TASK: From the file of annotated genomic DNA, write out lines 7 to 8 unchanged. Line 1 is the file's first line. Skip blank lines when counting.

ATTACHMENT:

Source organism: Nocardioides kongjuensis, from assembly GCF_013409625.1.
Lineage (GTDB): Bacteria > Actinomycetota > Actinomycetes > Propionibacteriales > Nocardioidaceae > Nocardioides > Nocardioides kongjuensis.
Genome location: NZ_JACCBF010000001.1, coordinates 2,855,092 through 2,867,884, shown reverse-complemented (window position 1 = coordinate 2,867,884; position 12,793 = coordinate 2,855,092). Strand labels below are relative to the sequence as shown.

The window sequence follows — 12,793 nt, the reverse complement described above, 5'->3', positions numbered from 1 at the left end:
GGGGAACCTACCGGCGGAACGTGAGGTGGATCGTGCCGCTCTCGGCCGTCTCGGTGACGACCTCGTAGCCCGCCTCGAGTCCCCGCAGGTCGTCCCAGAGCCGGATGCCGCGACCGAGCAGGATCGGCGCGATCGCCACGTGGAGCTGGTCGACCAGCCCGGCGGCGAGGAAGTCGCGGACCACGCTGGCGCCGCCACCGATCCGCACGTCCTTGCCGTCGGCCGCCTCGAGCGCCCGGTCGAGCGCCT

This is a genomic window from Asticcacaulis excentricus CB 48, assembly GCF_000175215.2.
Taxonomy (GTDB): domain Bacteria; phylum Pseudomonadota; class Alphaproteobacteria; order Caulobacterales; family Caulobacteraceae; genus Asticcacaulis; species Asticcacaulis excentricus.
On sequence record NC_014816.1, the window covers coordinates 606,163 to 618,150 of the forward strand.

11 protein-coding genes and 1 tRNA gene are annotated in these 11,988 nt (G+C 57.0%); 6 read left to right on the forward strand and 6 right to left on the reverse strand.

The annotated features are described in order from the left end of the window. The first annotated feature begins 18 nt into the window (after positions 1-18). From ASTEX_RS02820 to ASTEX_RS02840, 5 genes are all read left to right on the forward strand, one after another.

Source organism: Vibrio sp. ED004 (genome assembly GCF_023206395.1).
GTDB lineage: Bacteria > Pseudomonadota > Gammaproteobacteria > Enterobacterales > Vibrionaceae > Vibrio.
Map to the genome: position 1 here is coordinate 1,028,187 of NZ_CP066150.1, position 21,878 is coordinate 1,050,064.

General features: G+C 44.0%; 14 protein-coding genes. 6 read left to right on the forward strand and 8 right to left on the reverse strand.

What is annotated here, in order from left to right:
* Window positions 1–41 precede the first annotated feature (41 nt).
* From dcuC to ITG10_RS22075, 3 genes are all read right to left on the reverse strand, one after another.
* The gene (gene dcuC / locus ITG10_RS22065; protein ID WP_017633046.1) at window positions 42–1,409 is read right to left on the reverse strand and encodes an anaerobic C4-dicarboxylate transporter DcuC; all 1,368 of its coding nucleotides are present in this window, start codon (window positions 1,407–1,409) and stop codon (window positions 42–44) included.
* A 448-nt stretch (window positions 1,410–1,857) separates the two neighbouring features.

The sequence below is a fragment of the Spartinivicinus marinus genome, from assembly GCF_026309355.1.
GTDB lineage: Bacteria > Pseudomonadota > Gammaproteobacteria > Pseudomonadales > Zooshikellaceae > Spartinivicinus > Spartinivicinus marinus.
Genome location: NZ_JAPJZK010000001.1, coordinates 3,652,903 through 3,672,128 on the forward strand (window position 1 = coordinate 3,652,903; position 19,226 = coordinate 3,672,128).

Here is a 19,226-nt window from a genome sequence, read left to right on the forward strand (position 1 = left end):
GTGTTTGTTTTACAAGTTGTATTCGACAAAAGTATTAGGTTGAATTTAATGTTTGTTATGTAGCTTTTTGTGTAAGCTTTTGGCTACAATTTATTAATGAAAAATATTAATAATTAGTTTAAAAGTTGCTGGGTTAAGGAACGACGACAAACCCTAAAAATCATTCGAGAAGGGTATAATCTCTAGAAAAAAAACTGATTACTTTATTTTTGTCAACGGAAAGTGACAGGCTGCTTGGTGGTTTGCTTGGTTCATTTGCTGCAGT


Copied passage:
Taxonomy (GTDB): domain Bacteria; phylum Pseudomonadota; class Alphaproteobacteria; order Caulobacterales; family Caulobacteraceae; genus Asticcacaulis; species Asticcacaulis excentricus.
On sequence record NC_014816.1, the window covers coordinates 606,163 to 618,150 of the forward strand.